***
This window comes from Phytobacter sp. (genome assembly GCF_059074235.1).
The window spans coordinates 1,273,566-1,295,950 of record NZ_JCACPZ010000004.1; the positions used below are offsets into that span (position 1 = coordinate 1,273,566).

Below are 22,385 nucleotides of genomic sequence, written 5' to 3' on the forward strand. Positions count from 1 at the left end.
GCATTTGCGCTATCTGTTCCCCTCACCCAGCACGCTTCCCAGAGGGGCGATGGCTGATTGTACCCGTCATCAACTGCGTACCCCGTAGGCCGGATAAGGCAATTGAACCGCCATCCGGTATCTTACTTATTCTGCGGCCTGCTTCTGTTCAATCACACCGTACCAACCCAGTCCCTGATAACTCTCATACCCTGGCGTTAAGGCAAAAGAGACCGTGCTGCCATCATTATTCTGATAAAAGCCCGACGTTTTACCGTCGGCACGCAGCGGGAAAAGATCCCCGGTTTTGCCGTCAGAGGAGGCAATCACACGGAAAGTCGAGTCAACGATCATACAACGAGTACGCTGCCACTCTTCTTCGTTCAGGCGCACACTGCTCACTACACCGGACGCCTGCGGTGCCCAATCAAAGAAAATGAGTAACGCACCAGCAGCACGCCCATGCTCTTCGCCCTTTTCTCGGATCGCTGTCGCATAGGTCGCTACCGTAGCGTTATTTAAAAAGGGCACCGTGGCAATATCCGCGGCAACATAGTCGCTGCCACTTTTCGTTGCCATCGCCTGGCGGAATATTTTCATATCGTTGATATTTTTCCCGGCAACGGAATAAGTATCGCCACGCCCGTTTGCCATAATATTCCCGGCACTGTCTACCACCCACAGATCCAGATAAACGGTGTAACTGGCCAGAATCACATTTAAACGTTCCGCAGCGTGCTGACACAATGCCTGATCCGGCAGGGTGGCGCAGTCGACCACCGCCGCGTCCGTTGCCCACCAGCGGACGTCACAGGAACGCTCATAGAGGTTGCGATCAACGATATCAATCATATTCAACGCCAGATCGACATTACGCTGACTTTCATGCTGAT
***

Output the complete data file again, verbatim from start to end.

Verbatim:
This window comes from Phytobacter sp. (genome assembly GCF_059074235.1).
The window spans coordinates 1,273,566-1,295,950 of record NZ_JCACPZ010000004.1; the positions used below are offsets into that span (position 1 = coordinate 1,273,566).

Below are 22,385 nucleotides of genomic sequence, written 5' to 3' on the forward strand. Positions count from 1 at the left end.
GCATTTGCGCTATCTGTTCCCCTCACCCAGCACGCTTCCCAGAGGGGCGATGGCTGATTGTACCCGTCATCAACTGCGTACCCCGTAGGCCGGATAAGGCAATTGAACCGCCATCCGGTATCTTACTTATTCTGCGGCCTGCTTCTGTTCAATCACACCGTACCAACCCAGTCCCTGATAACTCTCATACCCTGGCGTTAAGGCAAAAGAGACCGTGCTGCCATCATTATTCTGATAAAAGCCCGACGTTTTACCGTCGGCACGCAGCGGGAAAAGATCCCCGGTTTTGCCGTCAGAGGAGGCAATCACACGGAAAGTCGAGTCAACGATCATACAACGAGTACGCTGCCACTCTTCTTCGTTCAGGCGCACACTGCTCACTACACCGGACGCCTGCGGTGCCCAATCAAAGAAAATGAGTAACGCACCAGCAGCACGCCCATGCTCTTCGCCCTTTTCTCGGATCGCTGTCGCATAGGTCGCTACCGTAGCGTTATTTAAAAAGGGCACCGTGGCAATATCCGCGGCAACATAGTCGCTGCCACTTTTCGTTGCCATCGCCTGGCGGAATATTTTCATATCGTTGATATTTTTCCCGGCAACGGAATAAGTATCGCCACGCCCGTTTGCCATAATATTCCCGGCACTGTCTACCACCCACAGATCCAGATAAACGGTGTAACTGGCCAGAATCACATTTAAACGTTCCGCAGCGTGCTGACACAATGCCTGATCCGGCAGGGTGGCGCAGTCGACCACCGCCGCGTCCGTTGCCCACCAGCGGACGTCACAGGAACGCTCATAGAGGTTGCGATCAACGATATCAATCATATTCAACGCCAGATCGACATTACGCTGACTTTCATGCTGAT